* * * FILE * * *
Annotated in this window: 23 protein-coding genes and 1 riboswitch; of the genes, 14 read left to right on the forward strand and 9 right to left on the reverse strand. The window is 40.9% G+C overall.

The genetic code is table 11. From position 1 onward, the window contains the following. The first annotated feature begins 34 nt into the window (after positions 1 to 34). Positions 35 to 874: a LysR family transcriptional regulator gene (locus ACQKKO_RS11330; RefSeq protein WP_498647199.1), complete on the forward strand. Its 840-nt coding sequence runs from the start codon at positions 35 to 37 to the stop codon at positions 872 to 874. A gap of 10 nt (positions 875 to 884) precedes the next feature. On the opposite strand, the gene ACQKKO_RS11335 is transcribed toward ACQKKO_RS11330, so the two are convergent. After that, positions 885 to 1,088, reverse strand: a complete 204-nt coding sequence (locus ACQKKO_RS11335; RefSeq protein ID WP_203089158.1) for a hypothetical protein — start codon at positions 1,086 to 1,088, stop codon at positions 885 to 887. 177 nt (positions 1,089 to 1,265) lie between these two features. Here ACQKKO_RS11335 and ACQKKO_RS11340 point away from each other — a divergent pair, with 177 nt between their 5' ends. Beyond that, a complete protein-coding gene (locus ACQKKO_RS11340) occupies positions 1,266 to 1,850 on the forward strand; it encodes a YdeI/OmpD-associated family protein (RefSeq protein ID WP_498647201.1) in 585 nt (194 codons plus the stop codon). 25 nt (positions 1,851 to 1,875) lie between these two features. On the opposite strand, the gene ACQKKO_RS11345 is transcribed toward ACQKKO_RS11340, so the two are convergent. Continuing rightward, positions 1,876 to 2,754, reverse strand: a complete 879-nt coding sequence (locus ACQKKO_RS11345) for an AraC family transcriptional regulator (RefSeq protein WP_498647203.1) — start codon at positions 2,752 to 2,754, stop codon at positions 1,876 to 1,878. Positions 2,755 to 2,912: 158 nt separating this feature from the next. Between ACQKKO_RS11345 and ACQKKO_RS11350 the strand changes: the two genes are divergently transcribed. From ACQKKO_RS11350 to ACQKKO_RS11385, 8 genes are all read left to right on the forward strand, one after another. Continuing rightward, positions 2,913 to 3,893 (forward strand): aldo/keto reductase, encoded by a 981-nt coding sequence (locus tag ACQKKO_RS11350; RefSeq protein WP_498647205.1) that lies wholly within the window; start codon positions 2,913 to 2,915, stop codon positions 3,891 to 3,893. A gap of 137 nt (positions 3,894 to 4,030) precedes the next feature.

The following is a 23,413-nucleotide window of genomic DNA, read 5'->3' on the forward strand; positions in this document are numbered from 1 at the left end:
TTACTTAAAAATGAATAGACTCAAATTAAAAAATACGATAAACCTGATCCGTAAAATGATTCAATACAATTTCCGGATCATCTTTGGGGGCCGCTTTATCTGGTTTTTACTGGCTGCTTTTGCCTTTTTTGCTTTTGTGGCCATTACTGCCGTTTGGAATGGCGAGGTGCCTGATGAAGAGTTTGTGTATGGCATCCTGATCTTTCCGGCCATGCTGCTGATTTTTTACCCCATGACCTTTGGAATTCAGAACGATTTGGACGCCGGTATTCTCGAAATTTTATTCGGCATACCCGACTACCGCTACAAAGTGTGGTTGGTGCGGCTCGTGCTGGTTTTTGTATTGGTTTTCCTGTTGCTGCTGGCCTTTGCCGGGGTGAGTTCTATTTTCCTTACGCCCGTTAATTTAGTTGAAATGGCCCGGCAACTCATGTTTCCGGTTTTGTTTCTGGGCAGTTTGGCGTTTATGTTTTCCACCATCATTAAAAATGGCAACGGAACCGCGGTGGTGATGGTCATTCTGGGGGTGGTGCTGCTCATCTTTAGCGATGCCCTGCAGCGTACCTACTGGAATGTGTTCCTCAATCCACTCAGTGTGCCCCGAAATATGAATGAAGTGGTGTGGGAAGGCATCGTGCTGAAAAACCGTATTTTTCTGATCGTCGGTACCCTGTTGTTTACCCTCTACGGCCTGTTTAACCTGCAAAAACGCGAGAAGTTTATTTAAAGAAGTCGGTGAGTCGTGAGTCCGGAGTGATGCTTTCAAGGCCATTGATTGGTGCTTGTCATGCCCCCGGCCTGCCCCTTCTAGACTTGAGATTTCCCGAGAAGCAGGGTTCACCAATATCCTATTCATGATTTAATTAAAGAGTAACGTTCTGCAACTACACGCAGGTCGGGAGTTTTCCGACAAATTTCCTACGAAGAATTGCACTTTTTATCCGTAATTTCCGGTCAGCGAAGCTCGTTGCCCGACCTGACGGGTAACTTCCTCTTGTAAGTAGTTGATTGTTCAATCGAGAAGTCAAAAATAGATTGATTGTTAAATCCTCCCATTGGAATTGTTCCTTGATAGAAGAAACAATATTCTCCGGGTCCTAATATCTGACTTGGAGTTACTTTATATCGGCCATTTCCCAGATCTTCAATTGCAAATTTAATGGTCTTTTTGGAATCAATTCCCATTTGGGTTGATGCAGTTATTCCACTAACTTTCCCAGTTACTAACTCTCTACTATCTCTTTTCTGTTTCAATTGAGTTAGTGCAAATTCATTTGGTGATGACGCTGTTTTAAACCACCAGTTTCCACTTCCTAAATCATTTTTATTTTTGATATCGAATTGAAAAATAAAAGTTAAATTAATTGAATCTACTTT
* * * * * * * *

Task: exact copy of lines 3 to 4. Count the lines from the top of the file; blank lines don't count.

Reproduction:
The following is a 23,413-nucleotide window of genomic DNA, read 5'->3' on the forward strand; positions in this document are numbered from 1 at the left end:
TTACTTAAAAATGAATAGACTCAAATTAAAAAATACGATAAACCTGATCCGTAAAATGATTCAATACAATTTCCGGATCATCTTTGGGGGCCGCTTTATCTGGTTTTTACTGGCTGCTTTTGCCTTTTTTGCTTTTGTGGCCATTACTGCCGTTTGGAATGGCGAGGTGCCTGATGAAGAGTTTGTGTATGGCATCCTGATCTTTCCGGCCATGCTGCTGATTTTTTACCCCATGACCTTTGGAATTCAGAACGATTTGGACGCCGGTATTCTCGAAATTTTATTCGGCATACCCGACTACCGCTACAAAGTGTGGTTGGTGCGGCTCGTGCTGGTTTTTGTATTGGTTTTCCTGTTGCTGCTGGCCTTTGCCGGGGTGAGTTCTATTTTCCTTACGCCCGTTAATTTAGTTGAAATGGCCCGGCAACTCATGTTTCCGGTTTTGTTTCTGGGCAGTTTGGCGTTTATGTTTTCCACCATCATTAAAAATGGCAACGGAACCGCGGTGGTGATGGTCATTCTGGGGGTGGTGCTGCTCATCTTTAGCGATGCCCTGCAGCGTACCTACTGGAATGTGTTCCTCAATCCACTCAGTGTGCCCCGAAATATGAATGAAGTGGTGTGGGAAGGCATCGTGCTGAAAAACCGTATTTTTCTGATCGTCGGTACCCTGTTGTTTACCCTCTACGGCCTGTTTAACCTGCAAAAACGCGAGAAGTTTATTTAAAGAAGTCGGTGAGTCGTGAGTCCGGAGTGATGCTTTCAAGGCCATTGATTGGTGCTTGTCATGCCCCCGGCCTGCCCCTTCTAGACTTGAGATTTCCCGAGAAGCAGGGTTCACCAATATCCTATTCATGATTTAATTAAAGAGTAACGTTCTGCAACTACACGCAGGTCGGGAGTTTTCCGACAAATTTCCTACGAAGAATTGCACTTTTTATCCGTAATTTCCGGTCAGCGAAGCTCGTTGCCCGACCTGACGGGTAACTTCCTCTTGTAAGTAGTTGATTGTTCAATCGAGAAGTCAAAAATAGATTGATTGTTAAATCCTCCCATTGGAATTGTTCCTTGATAGAAGAAACAATATTCTCCGGGTCCTAATATCTGACTTGGAGTTACTTTATATCGGCCATTTCCCAGATCTTCAATTGCAAATTTAATGGTCTTTTTGGAATCAATTCCCATTTGGGTTGATGCAGTTATTCCACTAACTTTCCCAGTTACTAACTCTCTACTATCTCTTTTCTGTTTCAATTGAGTTAGTGCAAATTCATTTGGTGATGACGCTGTTTTAAACCACCAGTTTCCACTTCCTAAATCATTTTTATTTTTGATATCGAATTGAAAAATAAAAGTTAAATTAATTGAATCTACTTT